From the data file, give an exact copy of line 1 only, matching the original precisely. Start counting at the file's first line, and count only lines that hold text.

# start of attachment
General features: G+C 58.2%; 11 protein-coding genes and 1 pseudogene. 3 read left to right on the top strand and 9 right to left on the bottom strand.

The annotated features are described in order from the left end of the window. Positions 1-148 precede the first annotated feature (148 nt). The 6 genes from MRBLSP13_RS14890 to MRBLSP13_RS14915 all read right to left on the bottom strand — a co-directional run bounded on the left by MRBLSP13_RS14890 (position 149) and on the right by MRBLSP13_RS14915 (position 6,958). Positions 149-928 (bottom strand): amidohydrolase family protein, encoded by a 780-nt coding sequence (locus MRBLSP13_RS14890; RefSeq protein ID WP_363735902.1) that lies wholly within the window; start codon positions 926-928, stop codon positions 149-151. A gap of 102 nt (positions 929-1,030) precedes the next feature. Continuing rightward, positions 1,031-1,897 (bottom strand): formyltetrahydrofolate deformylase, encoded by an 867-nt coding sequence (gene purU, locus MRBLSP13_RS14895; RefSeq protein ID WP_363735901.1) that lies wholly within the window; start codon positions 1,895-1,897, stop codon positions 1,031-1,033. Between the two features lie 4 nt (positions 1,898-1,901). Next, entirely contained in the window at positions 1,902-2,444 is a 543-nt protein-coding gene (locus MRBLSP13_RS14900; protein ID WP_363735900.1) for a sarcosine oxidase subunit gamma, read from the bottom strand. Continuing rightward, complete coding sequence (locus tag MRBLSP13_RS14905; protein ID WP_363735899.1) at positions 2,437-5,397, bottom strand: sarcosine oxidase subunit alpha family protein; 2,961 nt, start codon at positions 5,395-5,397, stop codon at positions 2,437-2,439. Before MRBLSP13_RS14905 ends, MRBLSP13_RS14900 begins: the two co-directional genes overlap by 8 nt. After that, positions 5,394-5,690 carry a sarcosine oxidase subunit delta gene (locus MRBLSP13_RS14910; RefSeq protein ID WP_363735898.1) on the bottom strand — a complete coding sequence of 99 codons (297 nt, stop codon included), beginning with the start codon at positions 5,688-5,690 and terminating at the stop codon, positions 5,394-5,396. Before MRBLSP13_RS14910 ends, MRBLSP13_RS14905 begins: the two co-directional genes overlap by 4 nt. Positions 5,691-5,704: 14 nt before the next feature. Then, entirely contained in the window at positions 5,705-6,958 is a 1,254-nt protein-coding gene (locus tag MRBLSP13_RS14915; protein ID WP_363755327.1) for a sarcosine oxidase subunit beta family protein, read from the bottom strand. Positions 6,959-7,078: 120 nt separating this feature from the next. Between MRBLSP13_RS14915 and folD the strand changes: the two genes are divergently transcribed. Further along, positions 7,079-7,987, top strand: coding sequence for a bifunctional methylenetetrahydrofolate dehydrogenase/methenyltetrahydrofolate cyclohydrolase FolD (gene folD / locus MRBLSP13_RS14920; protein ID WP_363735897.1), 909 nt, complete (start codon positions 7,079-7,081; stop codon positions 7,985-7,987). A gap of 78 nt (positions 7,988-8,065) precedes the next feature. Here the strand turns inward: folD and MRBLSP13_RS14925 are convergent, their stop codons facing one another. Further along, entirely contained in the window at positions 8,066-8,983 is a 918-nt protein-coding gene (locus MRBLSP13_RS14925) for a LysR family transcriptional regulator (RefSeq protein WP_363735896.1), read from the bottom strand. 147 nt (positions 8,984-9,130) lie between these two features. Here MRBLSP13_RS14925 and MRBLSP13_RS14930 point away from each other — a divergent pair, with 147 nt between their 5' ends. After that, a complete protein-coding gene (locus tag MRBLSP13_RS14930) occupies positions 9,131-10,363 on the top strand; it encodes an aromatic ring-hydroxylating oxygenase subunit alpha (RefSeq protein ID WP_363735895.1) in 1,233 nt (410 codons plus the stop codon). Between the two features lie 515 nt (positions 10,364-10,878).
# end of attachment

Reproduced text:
General features: G+C 58.2%; 11 protein-coding genes and 1 pseudogene. 3 read left to right on the top strand and 9 right to left on the bottom strand.